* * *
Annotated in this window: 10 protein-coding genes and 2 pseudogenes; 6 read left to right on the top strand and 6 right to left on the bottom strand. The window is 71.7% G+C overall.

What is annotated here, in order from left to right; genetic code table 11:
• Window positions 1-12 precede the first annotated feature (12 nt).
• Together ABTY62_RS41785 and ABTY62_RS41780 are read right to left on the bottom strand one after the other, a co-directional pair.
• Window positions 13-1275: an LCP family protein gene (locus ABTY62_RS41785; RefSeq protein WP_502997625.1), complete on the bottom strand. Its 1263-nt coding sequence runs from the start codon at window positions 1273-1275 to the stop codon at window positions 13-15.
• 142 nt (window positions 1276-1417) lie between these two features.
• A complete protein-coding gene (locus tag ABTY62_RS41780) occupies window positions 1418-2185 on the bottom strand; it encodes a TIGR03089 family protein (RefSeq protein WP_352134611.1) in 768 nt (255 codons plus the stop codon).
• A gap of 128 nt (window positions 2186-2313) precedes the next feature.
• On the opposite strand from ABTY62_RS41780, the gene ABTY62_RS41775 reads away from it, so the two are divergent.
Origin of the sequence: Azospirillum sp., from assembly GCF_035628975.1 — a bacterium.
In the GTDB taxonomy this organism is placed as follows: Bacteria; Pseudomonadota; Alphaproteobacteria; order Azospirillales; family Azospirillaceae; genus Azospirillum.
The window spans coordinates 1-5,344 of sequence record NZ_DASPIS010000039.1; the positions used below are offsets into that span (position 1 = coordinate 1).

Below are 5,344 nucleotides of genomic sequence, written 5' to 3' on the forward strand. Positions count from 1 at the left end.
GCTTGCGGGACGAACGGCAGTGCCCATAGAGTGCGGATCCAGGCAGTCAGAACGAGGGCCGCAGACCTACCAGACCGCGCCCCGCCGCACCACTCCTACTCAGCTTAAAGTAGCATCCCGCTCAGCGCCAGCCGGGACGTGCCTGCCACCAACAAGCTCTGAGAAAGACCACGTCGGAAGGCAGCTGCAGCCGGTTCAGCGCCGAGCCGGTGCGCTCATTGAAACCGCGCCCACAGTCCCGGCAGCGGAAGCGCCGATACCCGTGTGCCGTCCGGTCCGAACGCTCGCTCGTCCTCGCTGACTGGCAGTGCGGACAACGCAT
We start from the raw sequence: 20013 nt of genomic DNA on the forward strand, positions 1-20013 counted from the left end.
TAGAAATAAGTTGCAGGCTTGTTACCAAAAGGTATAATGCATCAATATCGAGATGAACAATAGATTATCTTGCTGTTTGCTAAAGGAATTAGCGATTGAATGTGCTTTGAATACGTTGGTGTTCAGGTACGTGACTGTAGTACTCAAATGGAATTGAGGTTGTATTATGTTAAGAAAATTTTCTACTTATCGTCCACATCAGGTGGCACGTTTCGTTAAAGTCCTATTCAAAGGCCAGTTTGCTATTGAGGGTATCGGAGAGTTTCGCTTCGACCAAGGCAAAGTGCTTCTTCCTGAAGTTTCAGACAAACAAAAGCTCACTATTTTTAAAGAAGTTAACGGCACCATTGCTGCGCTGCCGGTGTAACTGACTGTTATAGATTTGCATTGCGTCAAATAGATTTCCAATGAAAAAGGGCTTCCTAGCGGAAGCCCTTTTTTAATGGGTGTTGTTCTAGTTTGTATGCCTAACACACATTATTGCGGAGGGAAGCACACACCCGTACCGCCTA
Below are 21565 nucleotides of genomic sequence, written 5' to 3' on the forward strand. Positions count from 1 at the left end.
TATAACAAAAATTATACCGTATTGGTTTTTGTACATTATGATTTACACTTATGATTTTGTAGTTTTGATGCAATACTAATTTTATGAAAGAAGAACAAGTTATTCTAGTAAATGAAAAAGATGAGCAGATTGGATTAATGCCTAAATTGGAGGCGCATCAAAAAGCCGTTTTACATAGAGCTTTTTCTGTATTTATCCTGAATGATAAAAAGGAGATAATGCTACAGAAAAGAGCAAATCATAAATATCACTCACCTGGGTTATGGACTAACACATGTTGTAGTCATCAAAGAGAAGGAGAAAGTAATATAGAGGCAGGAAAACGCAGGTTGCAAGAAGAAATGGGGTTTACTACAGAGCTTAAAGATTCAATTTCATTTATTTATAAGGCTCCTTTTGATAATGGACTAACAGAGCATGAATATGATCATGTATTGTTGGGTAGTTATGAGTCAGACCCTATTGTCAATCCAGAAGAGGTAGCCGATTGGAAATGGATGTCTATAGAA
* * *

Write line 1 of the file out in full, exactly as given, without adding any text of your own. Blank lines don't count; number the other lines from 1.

Annotated in this window: 10 protein-coding genes and 2 pseudogenes; 6 read left to right on the top strand and 6 right to left on the bottom strand. The window is 71.7% G+C overall.